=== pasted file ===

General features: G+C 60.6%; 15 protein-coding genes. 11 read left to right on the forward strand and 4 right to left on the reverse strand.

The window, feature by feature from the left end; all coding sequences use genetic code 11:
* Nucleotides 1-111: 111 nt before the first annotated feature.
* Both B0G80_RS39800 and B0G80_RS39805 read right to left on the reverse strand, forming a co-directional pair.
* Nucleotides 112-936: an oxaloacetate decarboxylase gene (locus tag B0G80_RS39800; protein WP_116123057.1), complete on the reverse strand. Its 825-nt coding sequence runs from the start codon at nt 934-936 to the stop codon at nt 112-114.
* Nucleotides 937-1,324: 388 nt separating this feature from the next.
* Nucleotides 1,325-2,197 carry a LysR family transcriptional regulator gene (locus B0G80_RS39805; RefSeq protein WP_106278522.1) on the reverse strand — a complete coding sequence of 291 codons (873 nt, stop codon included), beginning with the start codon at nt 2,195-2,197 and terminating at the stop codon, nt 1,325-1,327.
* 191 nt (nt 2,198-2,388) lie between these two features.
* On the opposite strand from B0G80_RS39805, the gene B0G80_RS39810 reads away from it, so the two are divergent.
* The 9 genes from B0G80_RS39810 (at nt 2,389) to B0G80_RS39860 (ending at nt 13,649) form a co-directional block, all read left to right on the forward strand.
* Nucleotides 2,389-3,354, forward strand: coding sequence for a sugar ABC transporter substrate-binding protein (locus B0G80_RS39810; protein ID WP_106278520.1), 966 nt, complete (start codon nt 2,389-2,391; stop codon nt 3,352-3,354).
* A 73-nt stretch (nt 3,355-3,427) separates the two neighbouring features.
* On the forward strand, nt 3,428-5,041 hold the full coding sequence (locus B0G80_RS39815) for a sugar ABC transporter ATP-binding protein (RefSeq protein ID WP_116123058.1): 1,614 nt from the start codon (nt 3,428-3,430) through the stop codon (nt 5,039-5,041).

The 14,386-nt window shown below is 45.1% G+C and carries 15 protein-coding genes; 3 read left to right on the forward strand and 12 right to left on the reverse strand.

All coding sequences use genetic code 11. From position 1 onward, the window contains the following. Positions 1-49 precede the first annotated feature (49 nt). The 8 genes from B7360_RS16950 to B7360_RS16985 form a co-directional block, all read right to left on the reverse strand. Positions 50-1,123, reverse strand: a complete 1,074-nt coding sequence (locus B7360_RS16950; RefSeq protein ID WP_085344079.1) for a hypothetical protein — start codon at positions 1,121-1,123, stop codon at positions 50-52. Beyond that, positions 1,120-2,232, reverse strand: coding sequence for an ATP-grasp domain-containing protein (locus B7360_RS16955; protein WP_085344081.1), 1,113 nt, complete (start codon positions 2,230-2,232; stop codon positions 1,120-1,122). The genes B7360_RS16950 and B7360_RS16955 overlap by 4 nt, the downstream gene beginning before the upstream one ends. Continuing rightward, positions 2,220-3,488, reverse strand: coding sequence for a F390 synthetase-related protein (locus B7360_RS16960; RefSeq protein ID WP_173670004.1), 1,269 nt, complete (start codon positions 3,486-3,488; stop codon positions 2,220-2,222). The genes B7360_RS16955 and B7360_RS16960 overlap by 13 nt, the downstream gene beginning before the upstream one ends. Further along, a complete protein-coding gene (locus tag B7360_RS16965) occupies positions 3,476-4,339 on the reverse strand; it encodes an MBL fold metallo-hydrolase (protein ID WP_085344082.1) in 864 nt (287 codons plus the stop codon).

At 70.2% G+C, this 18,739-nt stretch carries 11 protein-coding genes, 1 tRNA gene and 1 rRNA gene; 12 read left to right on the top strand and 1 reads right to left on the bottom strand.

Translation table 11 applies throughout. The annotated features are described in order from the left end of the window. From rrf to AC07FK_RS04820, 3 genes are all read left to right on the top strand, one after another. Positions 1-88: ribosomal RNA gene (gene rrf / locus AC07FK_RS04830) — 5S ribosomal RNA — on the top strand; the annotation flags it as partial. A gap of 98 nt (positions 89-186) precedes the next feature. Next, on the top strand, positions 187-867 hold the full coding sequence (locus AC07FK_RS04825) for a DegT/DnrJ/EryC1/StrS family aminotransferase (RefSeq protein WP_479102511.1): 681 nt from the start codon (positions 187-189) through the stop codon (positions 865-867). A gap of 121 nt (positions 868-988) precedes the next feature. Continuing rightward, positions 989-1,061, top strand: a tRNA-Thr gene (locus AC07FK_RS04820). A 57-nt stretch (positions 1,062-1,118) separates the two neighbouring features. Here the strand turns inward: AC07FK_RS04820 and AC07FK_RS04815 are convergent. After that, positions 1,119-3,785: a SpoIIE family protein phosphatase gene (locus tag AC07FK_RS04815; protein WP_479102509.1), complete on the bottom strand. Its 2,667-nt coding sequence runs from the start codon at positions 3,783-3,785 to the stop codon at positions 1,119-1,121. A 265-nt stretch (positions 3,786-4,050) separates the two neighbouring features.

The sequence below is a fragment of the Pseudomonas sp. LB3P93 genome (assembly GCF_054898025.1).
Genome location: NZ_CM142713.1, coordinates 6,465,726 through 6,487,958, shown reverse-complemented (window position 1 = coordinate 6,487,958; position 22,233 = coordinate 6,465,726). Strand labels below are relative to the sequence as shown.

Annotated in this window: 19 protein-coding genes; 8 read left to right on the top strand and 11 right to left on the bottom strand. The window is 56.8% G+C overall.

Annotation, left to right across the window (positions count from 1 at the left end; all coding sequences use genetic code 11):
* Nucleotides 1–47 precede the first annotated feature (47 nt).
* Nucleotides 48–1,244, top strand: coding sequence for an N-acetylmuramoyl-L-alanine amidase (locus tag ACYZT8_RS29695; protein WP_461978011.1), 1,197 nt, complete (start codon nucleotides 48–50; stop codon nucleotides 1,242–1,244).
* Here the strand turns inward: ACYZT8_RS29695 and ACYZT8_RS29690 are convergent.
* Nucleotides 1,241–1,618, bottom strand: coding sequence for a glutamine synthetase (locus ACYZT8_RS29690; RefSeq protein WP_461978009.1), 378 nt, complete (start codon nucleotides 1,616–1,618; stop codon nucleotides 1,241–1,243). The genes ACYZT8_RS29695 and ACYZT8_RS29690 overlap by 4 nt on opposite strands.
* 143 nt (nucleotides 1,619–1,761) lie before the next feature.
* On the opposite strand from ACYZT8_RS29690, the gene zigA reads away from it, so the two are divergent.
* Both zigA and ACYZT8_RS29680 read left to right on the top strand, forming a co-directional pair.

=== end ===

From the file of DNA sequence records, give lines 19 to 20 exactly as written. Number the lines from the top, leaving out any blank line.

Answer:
Genome location: NZ_CM142713.1, coordinates 6,465,726 through 6,487,958, shown reverse-complemented (window position 1 = coordinate 6,487,958; position 22,233 = coordinate 6,465,726). Strand labels below are relative to the sequence as shown.

Annotated in this window: 19 protein-coding genes; 8 read left to right on the top strand and 11 right to left on the bottom strand. The window is 56.8% G+C overall.